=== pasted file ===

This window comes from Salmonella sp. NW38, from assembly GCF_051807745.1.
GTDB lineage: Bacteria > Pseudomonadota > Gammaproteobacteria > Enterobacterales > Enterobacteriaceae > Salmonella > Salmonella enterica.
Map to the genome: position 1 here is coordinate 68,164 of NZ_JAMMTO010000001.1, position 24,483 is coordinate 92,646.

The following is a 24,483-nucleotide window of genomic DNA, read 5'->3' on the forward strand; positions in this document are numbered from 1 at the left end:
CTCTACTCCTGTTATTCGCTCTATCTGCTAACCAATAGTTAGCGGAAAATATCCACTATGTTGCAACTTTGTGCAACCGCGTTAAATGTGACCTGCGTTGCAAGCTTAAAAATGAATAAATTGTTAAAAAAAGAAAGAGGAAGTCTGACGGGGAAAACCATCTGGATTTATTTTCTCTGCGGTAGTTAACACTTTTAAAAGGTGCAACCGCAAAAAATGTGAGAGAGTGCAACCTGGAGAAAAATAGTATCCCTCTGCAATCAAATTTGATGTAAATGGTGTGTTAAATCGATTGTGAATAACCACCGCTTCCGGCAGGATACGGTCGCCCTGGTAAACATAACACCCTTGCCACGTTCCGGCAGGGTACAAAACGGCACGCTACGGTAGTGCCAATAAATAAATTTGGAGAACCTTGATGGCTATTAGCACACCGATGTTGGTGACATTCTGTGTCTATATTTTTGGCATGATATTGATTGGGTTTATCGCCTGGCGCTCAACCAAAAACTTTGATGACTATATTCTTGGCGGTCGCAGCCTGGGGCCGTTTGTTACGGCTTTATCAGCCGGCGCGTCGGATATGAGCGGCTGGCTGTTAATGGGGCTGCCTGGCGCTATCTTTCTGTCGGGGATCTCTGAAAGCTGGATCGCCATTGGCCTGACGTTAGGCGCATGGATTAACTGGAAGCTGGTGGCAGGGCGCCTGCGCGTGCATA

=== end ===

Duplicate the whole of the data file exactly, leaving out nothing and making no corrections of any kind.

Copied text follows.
This window comes from Salmonella sp. NW38, from assembly GCF_051807745.1.
GTDB lineage: Bacteria > Pseudomonadota > Gammaproteobacteria > Enterobacterales > Enterobacteriaceae > Salmonella > Salmonella enterica.
Map to the genome: position 1 here is coordinate 68,164 of NZ_JAMMTO010000001.1, position 24,483 is coordinate 92,646.

The following is a 24,483-nucleotide window of genomic DNA, read 5'->3' on the forward strand; positions in this document are numbered from 1 at the left end:
CTCTACTCCTGTTATTCGCTCTATCTGCTAACCAATAGTTAGCGGAAAATATCCACTATGTTGCAACTTTGTGCAACCGCGTTAAATGTGACCTGCGTTGCAAGCTTAAAAATGAATAAATTGTTAAAAAAAGAAAGAGGAAGTCTGACGGGGAAAACCATCTGGATTTATTTTCTCTGCGGTAGTTAACACTTTTAAAAGGTGCAACCGCAAAAAATGTGAGAGAGTGCAACCTGGAGAAAAATAGTATCCCTCTGCAATCAAATTTGATGTAAATGGTGTGTTAAATCGATTGTGAATAACCACCGCTTCCGGCAGGATACGGTCGCCCTGGTAAACATAACACCCTTGCCACGTTCCGGCAGGGTACAAAACGGCACGCTACGGTAGTGCCAATAAATAAATTTGGAGAACCTTGATGGCTATTAGCACACCGATGTTGGTGACATTCTGTGTCTATATTTTTGGCATGATATTGATTGGGTTTATCGCCTGGCGCTCAACCAAAAACTTTGATGACTATATTCTTGGCGGTCGCAGCCTGGGGCCGTTTGTTACGGCTTTATCAGCCGGCGCGTCGGATATGAGCGGCTGGCTGTTAATGGGGCTGCCTGGCGCTATCTTTCTGTCGGGGATCTCTGAAAGCTGGATCGCCATTGGCCTGACGTTAGGCGCATGGATTAACTGGAAGCTGGTGGCAGGGCGCCTGCGCGTGCATA